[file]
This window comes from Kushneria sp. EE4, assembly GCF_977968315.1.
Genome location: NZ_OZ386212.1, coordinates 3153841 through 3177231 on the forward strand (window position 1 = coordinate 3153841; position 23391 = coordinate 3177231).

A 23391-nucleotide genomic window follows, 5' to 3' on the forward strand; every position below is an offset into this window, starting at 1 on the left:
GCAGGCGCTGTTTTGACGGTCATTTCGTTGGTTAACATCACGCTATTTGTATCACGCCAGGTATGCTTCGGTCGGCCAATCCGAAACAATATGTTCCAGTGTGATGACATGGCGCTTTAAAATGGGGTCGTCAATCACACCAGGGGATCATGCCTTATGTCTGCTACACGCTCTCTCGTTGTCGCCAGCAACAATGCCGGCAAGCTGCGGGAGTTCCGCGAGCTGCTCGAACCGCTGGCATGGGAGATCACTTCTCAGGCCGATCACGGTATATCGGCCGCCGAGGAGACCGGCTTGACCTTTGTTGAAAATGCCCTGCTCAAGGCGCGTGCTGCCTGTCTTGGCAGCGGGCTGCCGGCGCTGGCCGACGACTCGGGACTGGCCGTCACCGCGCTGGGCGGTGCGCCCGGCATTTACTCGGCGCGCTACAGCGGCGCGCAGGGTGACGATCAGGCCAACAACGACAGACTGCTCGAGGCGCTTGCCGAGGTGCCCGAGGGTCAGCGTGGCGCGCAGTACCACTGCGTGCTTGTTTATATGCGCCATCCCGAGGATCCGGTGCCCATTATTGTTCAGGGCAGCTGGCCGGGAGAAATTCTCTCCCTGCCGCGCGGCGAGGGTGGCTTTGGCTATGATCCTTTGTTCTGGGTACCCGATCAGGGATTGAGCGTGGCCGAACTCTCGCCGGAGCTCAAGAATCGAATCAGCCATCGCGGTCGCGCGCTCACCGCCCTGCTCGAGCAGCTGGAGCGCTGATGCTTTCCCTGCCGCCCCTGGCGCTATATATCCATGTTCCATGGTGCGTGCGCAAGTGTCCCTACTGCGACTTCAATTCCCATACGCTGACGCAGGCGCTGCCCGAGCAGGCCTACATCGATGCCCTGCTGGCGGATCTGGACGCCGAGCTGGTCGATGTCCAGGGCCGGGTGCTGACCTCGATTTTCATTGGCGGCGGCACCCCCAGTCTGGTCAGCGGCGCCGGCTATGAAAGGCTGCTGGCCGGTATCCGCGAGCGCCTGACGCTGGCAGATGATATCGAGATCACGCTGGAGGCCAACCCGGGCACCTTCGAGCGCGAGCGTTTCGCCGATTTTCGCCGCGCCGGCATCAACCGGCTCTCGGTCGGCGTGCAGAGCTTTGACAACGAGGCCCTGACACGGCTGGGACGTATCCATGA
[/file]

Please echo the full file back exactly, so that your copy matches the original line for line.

This window comes from Kushneria sp. EE4, assembly GCF_977968315.1.
Genome location: NZ_OZ386212.1, coordinates 3153841 through 3177231 on the forward strand (window position 1 = coordinate 3153841; position 23391 = coordinate 3177231).

A 23391-nucleotide genomic window follows, 5' to 3' on the forward strand; every position below is an offset into this window, starting at 1 on the left:
GCAGGCGCTGTTTTGACGGTCATTTCGTTGGTTAACATCACGCTATTTGTATCACGCCAGGTATGCTTCGGTCGGCCAATCCGAAACAATATGTTCCAGTGTGATGACATGGCGCTTTAAAATGGGGTCGTCAATCACACCAGGGGATCATGCCTTATGTCTGCTACACGCTCTCTCGTTGTCGCCAGCAACAATGCCGGCAAGCTGCGGGAGTTCCGCGAGCTGCTCGAACCGCTGGCATGGGAGATCACTTCTCAGGCCGATCACGGTATATCGGCCGCCGAGGAGACCGGCTTGACCTTTGTTGAAAATGCCCTGCTCAAGGCGCGTGCTGCCTGTCTTGGCAGCGGGCTGCCGGCGCTGGCCGACGACTCGGGACTGGCCGTCACCGCGCTGGGCGGTGCGCCCGGCATTTACTCGGCGCGCTACAGCGGCGCGCAGGGTGACGATCAGGCCAACAACGACAGACTGCTCGAGGCGCTTGCCGAGGTGCCCGAGGGTCAGCGTGGCGCGCAGTACCACTGCGTGCTTGTTTATATGCGCCATCCCGAGGATCCGGTGCCCATTATTGTTCAGGGCAGCTGGCCGGGAGAAATTCTCTCCCTGCCGCGCGGCGAGGGTGGCTTTGGCTATGATCCTTTGTTCTGGGTACCCGATCAGGGATTGAGCGTGGCCGAACTCTCGCCGGAGCTCAAGAATCGAATCAGCCATCGCGGTCGCGCGCTCACCGCCCTGCTCGAGCAGCTGGAGCGCTGATGCTTTCCCTGCCGCCCCTGGCGCTATATATCCATGTTCCATGGTGCGTGCGCAAGTGTCCCTACTGCGACTTCAATTCCCATACGCTGACGCAGGCGCTGCCCGAGCAGGCCTACATCGATGCCCTGCTGGCGGATCTGGACGCCGAGCTGGTCGATGTCCAGGGCCGGGTGCTGACCTCGATTTTCATTGGCGGCGGCACCCCCAGTCTGGTCAGCGGCGCCGGCTATGAAAGGCTGCTGGCCGGTATCCGCGAGCGCCTGACGCTGGCAGATGATATCGAGATCACGCTGGAGGCCAACCCGGGCACCTTCGAGCGCGAGCGTTTCGCCGATTTTCGCCGCGCCGGCATCAACCGGCTCTCGGTCGGCGTGCAGAGCTTTGACAACGAGGCCCTGACACGGCTGGGACGTATCCATGA